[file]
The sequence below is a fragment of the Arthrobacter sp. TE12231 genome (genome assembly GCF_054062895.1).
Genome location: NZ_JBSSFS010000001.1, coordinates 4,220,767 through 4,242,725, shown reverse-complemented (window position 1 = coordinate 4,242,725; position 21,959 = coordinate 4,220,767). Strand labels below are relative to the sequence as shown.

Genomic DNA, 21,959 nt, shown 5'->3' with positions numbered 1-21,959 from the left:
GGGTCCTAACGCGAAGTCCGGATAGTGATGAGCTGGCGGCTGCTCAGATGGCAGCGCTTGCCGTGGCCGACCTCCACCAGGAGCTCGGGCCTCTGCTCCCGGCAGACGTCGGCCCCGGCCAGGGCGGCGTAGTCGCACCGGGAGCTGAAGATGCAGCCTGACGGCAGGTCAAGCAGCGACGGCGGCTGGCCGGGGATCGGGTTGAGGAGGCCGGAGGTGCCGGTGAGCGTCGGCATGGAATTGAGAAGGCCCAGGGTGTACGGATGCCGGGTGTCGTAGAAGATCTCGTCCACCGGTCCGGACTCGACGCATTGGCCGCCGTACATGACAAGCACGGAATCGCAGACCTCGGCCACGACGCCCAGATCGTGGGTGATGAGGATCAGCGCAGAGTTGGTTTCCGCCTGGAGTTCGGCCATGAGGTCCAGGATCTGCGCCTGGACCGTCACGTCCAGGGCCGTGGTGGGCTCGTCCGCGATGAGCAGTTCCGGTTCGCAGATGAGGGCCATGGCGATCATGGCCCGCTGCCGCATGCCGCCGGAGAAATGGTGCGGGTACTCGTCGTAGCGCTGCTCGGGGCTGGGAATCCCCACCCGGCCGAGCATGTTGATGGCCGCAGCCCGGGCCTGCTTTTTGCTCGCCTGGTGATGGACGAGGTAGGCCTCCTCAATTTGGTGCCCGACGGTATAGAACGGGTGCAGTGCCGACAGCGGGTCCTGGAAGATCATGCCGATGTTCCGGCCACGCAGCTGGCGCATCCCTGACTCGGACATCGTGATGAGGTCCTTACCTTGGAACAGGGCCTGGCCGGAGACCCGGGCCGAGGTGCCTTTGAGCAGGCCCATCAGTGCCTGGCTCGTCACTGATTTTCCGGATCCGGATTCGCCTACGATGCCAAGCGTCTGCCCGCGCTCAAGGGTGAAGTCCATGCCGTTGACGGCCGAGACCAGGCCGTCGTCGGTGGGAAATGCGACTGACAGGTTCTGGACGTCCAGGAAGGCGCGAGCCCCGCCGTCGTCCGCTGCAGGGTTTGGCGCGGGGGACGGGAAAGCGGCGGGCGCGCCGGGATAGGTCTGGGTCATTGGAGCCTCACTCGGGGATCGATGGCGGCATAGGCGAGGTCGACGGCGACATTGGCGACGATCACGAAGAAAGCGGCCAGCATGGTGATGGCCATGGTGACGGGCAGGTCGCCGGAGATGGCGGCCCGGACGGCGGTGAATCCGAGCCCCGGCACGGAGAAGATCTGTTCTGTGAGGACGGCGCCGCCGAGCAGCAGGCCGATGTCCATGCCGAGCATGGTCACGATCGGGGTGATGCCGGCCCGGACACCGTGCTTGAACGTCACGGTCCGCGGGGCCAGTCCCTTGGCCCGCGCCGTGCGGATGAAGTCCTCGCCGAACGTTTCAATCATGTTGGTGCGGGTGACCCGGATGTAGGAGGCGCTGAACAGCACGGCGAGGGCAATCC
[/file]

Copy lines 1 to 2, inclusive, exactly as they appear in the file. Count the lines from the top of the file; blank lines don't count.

The sequence below is a fragment of the Arthrobacter sp. TE12231 genome (genome assembly GCF_054062895.1).
Genome location: NZ_JBSSFS010000001.1, coordinates 4,220,767 through 4,242,725, shown reverse-complemented (window position 1 = coordinate 4,242,725; position 21,959 = coordinate 4,220,767). Strand labels below are relative to the sequence as shown.